Microanatomical Correlates of Cognitive Ability and Decline: Normal Ageing, MCI, and Alzheimer’s Disease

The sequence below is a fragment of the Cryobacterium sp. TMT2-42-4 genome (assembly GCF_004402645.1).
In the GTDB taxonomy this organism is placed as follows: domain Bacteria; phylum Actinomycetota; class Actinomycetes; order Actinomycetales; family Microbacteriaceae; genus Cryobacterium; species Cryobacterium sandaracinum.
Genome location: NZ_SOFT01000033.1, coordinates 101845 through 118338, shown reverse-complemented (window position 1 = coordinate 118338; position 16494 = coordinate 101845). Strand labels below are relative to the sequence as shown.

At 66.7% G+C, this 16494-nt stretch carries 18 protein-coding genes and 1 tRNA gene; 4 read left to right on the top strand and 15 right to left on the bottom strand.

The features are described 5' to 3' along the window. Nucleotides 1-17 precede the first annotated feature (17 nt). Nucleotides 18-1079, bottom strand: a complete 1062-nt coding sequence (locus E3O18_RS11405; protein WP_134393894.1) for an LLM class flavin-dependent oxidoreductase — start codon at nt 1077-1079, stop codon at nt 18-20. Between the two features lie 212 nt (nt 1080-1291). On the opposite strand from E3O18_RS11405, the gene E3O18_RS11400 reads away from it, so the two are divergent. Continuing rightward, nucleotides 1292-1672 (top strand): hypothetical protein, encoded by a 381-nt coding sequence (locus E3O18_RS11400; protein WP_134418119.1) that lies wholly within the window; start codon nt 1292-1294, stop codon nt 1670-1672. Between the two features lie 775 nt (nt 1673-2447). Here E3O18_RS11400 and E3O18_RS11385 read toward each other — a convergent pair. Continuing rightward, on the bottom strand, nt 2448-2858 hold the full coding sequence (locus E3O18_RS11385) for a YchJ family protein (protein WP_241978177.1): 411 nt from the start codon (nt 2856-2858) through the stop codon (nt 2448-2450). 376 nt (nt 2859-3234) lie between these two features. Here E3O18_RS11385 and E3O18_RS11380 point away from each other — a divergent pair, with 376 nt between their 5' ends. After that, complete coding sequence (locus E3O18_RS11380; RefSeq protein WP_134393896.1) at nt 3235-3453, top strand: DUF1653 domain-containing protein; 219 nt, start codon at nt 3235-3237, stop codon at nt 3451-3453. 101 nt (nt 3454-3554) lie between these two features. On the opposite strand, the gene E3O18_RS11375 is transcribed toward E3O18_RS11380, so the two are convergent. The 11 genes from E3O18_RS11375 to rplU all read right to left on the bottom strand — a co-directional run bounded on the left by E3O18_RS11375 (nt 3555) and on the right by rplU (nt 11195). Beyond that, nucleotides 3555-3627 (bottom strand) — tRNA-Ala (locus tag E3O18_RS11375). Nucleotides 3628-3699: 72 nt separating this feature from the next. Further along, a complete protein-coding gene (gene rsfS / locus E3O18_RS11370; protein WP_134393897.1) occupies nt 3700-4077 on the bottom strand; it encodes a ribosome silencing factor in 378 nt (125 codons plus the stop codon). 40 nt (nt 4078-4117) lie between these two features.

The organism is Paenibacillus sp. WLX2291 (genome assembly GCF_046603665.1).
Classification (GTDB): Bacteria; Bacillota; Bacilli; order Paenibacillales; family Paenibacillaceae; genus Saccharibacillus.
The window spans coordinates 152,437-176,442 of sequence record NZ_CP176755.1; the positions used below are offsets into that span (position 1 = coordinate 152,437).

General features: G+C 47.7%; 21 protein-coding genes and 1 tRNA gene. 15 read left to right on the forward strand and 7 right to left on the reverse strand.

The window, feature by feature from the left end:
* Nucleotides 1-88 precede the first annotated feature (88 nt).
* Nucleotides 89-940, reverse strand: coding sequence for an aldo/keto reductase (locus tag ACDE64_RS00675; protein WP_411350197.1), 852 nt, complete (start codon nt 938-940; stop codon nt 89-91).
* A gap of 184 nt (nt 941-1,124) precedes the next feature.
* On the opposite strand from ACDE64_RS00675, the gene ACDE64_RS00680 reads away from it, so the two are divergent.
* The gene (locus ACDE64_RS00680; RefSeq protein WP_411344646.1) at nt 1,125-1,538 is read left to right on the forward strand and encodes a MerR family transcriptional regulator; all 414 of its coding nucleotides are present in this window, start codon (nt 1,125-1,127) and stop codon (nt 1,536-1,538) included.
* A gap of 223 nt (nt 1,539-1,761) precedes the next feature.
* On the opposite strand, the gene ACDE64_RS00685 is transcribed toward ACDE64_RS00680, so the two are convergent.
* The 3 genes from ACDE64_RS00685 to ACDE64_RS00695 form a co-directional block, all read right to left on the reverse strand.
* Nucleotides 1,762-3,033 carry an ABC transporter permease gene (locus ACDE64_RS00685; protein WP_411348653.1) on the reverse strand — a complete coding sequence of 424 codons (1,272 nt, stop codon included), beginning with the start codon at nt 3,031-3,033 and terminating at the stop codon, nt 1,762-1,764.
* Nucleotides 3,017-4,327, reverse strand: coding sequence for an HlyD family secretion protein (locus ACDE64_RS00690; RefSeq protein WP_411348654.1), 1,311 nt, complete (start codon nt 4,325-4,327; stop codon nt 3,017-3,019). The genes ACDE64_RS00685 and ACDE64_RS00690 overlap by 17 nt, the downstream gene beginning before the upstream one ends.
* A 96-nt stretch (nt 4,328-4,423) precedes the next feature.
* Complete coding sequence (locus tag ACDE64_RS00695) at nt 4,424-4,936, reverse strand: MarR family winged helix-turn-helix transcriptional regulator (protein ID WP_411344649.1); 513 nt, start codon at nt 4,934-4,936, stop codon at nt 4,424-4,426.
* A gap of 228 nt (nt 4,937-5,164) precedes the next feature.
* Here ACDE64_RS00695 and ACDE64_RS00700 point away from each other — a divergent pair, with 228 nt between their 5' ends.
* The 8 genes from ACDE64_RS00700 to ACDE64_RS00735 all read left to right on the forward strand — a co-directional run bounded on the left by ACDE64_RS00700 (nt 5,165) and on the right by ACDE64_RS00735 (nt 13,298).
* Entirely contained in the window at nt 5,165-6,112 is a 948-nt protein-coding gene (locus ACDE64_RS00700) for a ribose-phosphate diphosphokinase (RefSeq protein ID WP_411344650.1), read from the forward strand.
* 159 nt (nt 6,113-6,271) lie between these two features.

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Few microanatomical measures have been reliably correlated with cognitive measures in aging and Alzheimer’s disease (AD), particularly in the early stages of degeneration, such as mild cognitive impairment (MCI). However, cortical minicolumn organization has been shown to correlate with cognitive ability in aging monkeys, and the present study extends this finding to humans. We have previously reported that minicolumn spacing of cells in human association cortex is selectively reduced in normal aging (minicolumn thinning). The present study found that such measures detected early disease changes in MCI as well as further minicolumn thinning and disruption in AD. Plaques, tangles, and minicolumns were quantified, postmortem, for 20 controls, 10 MCI, and 20 AD subjects. Minicolumn changes were correlated with premortem cognitive scores (mini-mental state examination and verbal fluency). Two regions were studied from each brain: association cortex in the planum temporale (BA22) and primary auditory cortex (BA41). The relationship between minicolumns and cognitive function was strongest in association cortex, whereas in primary auditory cortex, it appeared to be an epiphenomenon of overall brain atrophy. Microanatomical changes reflecting selective regional vulnerability to AD pathology and differential involvement in the cognitive deficit of AD are therefore detectable in the early stage of MCI.

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